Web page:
The smell test

The smell test

Something as simple as a 50-cent scratch-and-sniff could hold the keys to stemming the spread of the coronavirus at a fraction of the cost and time of high-tech tests, new CU Boulder research suggests.

“A lot of people have joked about this idea, but this is the first effort to ask in a rigorous, mathematical way: Could screening for loss of smell actually work?” author Roy Parker, a professor of biochemistry at CU said. “We were surprised by how good the results were.”

For the study, Parker and Dan Larremore, an assistant professor of computer science, teamed up with CU alumnus Derek Toomre, a professor at the Yale School of Medicine who has developed a call phone app test that assesses sense of smell.

Studies show that, when simply asked about their symptoms, only about half of people with COVID-19 report loss of smell, aka anosmia. But when given a standardized test, that number rises to eight in 10, even among people with no other symptoms.

That’s far more prevalent than fever, which impacts fewer than one in four people with the virus. Anosmia also lasts longer, affecting patients for a week or more while fever may only last a day or two. In addition, while fever is associated with many diseases, loss of smell without a stuffy nose is highly specific to COVID.

The team used modeling to predict the effect of smell-testing in several hypothetical scenarios, including: on a college campus where individuals were tested once a week, every three days or daily; and at a one-day event where it was used for point-of-entry screening.

In each case, the sniff-test served not as a definitive diagnostic test, but as a screening tool. Those who failed would then be referred for a gold-standard PCR or a rapid antigen test. In general, it was found that scratch-and-sniffs every three days worked better than weekly PCR tests in curbing infection at a tiny fraction of the price.

“We found that you could reduce risk inside by 75 percent if you tested everybody, and it would only cost about 50 cents each,” Parker said.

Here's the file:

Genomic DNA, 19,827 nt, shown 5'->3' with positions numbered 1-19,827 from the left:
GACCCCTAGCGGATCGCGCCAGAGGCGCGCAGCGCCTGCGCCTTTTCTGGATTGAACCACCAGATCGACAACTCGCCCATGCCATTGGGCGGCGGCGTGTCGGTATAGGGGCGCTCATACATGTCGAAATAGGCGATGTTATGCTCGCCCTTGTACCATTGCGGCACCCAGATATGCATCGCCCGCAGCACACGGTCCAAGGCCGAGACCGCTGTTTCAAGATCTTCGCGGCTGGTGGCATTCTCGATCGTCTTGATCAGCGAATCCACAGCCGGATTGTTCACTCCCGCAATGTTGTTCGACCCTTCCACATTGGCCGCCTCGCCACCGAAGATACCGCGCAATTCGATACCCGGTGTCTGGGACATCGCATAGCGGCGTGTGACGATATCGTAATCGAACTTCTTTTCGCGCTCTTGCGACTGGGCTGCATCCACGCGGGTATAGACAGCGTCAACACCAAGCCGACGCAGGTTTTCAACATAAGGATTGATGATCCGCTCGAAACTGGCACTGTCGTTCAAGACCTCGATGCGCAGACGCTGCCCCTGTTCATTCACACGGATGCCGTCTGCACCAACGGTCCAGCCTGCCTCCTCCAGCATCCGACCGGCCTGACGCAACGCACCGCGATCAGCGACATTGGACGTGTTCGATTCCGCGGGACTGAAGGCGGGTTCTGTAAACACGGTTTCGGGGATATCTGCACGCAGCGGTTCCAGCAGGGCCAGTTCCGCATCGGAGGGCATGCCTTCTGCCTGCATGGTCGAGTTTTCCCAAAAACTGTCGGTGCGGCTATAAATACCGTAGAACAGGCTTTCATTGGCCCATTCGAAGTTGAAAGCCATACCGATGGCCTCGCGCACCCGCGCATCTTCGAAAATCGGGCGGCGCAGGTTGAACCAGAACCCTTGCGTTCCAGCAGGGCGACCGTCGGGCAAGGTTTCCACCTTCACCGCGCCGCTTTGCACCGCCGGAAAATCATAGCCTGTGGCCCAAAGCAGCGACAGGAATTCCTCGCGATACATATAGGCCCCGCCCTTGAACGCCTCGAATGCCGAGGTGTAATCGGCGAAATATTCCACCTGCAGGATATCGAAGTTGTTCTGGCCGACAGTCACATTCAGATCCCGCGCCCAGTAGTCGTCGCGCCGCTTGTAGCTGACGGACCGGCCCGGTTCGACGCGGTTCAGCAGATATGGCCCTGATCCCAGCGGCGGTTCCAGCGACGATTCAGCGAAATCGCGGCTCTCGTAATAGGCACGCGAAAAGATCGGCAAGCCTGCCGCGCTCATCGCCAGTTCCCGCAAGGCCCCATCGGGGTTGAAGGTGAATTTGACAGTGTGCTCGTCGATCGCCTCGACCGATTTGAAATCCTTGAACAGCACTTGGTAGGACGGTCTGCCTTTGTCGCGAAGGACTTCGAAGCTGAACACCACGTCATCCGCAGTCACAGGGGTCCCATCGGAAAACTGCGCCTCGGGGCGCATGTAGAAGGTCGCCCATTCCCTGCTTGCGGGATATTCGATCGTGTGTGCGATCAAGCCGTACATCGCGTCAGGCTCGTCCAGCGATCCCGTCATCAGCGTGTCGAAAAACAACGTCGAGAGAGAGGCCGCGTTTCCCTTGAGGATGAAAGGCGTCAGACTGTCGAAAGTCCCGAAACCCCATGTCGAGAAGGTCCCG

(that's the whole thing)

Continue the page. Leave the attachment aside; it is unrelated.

Although the test is not commercially available yet, the team has applied for Emergency Use Authorization from the FDA. If approved, they could swiftly ramp up production to hundreds of millions of tests per week.

The findings have not yet been published in a peer-reviewed journal, and the authors caution that more research is necessary, but they are optimistic. “This is not a silver bullet,” said Larremore. “But it could be another useful tool in our repertoire."

Top Stories

Weathering COVID
01/14/2021
Weathering COVID
By Missy Votel

With homeless plight worsened by pandemic, winter survival kits come to rescue

Read More
Taking a new route
01/14/2021
Taking a new route
By Max Owens

Ouray Ice Fest comes out of the gorge and onto the screen for 2021

Read More
Sharper focus
01/14/2021
Sharper focus
By by Andrea Dukakis / Colorado Public Radio

State clarifies vaccine plan, proposes moving ages 65-69 up ladder

Read More
The world of Phil
12/31/2020
The world of Phil
By Missy Votel

Friends, family remember the life and times of a reluctant legend
 

Read More
Read All in Top Stories

The Pole

Last dance
01/14/2021

The Sundance Kid is riding off into the sunset. Last month, Robert Redford announced he is selling his Sundance resort, north of Provo, Utah. The resort, which Redford founded more than 50 years ago, is being bought by real estate investment firms Broadreach Capital Partners and Cedar Capital Partners.

Gotta get up to get down
01/07/2021
The Bluebird has landed. Colorado’s first “backcountry-only” ski area fired up the, uh, skin tracks Dec. 31, 2020. Located on Bear Mountain, along the Continental Divide between Kremmling and Steamboat, the idea was the brainchild of ski buddies Erik Lambert and Jeff Woodward. The idea behind Bluebird is a ski area that caters to pretty much everyone, provided they don’t mind slogging for their turns.
The smell test
12/31/2020

Something as simple as a 50-cent scratch-and-sniff could hold the keys to stemming the spread of the coronavirus at a fraction of the cost and time of high-tech tests, new CU Boulder research suggests.

Sorry, folks
12/10/2020

A ride or hike might seem like a good idea during the current nonwinter. But before you head out, be forewarned that even though it feels like summer, winter wildlife closures went into effect Dec. 1 on some Durango outdoor playgrounds. The closures, which remain in place through April 15 to protect wintering deer and elk, include:

Read All Stories in the Pole